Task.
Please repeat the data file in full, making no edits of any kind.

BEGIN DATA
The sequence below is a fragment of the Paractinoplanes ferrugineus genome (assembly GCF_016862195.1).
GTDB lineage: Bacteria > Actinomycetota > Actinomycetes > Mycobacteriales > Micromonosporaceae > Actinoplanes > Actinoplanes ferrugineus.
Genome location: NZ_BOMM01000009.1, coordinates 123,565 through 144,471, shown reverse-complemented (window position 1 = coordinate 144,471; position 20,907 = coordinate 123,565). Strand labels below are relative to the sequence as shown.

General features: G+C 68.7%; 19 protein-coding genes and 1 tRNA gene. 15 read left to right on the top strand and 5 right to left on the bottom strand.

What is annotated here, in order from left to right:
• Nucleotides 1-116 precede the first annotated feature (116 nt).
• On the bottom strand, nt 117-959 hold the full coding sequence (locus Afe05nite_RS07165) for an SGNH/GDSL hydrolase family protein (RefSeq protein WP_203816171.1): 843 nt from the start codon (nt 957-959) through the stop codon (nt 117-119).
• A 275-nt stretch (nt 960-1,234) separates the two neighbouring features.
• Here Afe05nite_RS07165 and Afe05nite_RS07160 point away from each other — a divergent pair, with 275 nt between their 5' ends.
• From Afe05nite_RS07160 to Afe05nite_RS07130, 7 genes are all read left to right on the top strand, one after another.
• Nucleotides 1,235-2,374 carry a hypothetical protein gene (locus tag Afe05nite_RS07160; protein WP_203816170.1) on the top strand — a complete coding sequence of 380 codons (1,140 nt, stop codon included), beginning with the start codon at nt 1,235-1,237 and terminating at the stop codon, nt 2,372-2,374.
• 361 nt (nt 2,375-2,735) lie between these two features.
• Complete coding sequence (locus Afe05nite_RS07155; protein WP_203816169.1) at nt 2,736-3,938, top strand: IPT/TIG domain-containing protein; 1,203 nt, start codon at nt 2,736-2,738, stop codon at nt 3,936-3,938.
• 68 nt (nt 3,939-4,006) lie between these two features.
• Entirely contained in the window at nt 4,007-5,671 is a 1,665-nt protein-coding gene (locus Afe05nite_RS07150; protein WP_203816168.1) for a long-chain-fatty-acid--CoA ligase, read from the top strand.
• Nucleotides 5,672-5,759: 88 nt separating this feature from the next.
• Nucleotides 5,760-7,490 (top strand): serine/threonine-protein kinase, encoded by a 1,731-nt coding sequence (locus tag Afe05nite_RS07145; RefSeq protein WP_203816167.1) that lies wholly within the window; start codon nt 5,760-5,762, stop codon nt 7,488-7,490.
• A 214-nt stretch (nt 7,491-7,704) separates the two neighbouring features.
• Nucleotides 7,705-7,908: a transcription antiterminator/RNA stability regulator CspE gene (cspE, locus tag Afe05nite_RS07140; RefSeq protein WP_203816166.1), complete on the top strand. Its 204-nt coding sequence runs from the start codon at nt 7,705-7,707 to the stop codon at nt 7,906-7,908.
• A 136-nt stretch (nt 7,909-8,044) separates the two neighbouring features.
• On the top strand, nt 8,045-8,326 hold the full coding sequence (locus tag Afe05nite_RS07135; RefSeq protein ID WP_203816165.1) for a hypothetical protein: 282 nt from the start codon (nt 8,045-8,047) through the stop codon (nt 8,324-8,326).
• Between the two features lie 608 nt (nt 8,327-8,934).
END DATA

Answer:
The sequence below is a fragment of the Paractinoplanes ferrugineus genome (assembly GCF_016862195.1).
GTDB lineage: Bacteria > Actinomycetota > Actinomycetes > Mycobacteriales > Micromonosporaceae > Actinoplanes > Actinoplanes ferrugineus.
Genome location: NZ_BOMM01000009.1, coordinates 123,565 through 144,471, shown reverse-complemented (window position 1 = coordinate 144,471; position 20,907 = coordinate 123,565). Strand labels below are relative to the sequence as shown.

General features: G+C 68.7%; 19 protein-coding genes and 1 tRNA gene. 15 read left to right on the top strand and 5 right to left on the bottom strand.

What is annotated here, in order from left to right:
• Nucleotides 1-116 precede the first annotated feature (116 nt).
• On the bottom strand, nt 117-959 hold the full coding sequence (locus Afe05nite_RS07165) for an SGNH/GDSL hydrolase family protein (RefSeq protein WP_203816171.1): 843 nt from the start codon (nt 957-959) through the stop codon (nt 117-119).
• A 275-nt stretch (nt 960-1,234) separates the two neighbouring features.
• Here Afe05nite_RS07165 and Afe05nite_RS07160 point away from each other — a divergent pair, with 275 nt between their 5' ends.
• From Afe05nite_RS07160 to Afe05nite_RS07130, 7 genes are all read left to right on the top strand, one after another.
• Nucleotides 1,235-2,374 carry a hypothetical protein gene (locus tag Afe05nite_RS07160; protein WP_203816170.1) on the top strand — a complete coding sequence of 380 codons (1,140 nt, stop codon included), beginning with the start codon at nt 1,235-1,237 and terminating at the stop codon, nt 2,372-2,374.
• 361 nt (nt 2,375-2,735) lie between these two features.
• Complete coding sequence (locus Afe05nite_RS07155; protein WP_203816169.1) at nt 2,736-3,938, top strand: IPT/TIG domain-containing protein; 1,203 nt, start codon at nt 2,736-2,738, stop codon at nt 3,936-3,938.
• 68 nt (nt 3,939-4,006) lie between these two features.
• Entirely contained in the window at nt 4,007-5,671 is a 1,665-nt protein-coding gene (locus Afe05nite_RS07150; protein WP_203816168.1) for a long-chain-fatty-acid--CoA ligase, read from the top strand.
• Nucleotides 5,672-5,759: 88 nt separating this feature from the next.
• Nucleotides 5,760-7,490 (top strand): serine/threonine-protein kinase, encoded by a 1,731-nt coding sequence (locus tag Afe05nite_RS07145; RefSeq protein WP_203816167.1) that lies wholly within the window; start codon nt 5,760-5,762, stop codon nt 7,488-7,490.
• A 214-nt stretch (nt 7,491-7,704) separates the two neighbouring features.
• Nucleotides 7,705-7,908: a transcription antiterminator/RNA stability regulator CspE gene (cspE, locus tag Afe05nite_RS07140; RefSeq protein WP_203816166.1), complete on the top strand. Its 204-nt coding sequence runs from the start codon at nt 7,705-7,707 to the stop codon at nt 7,906-7,908.
• A 136-nt stretch (nt 7,909-8,044) separates the two neighbouring features.
• On the top strand, nt 8,045-8,326 hold the full coding sequence (locus tag Afe05nite_RS07135; RefSeq protein ID WP_203816165.1) for a hypothetical protein: 282 nt from the start codon (nt 8,045-8,047) through the stop codon (nt 8,324-8,326).
• Between the two features lie 608 nt (nt 8,327-8,934).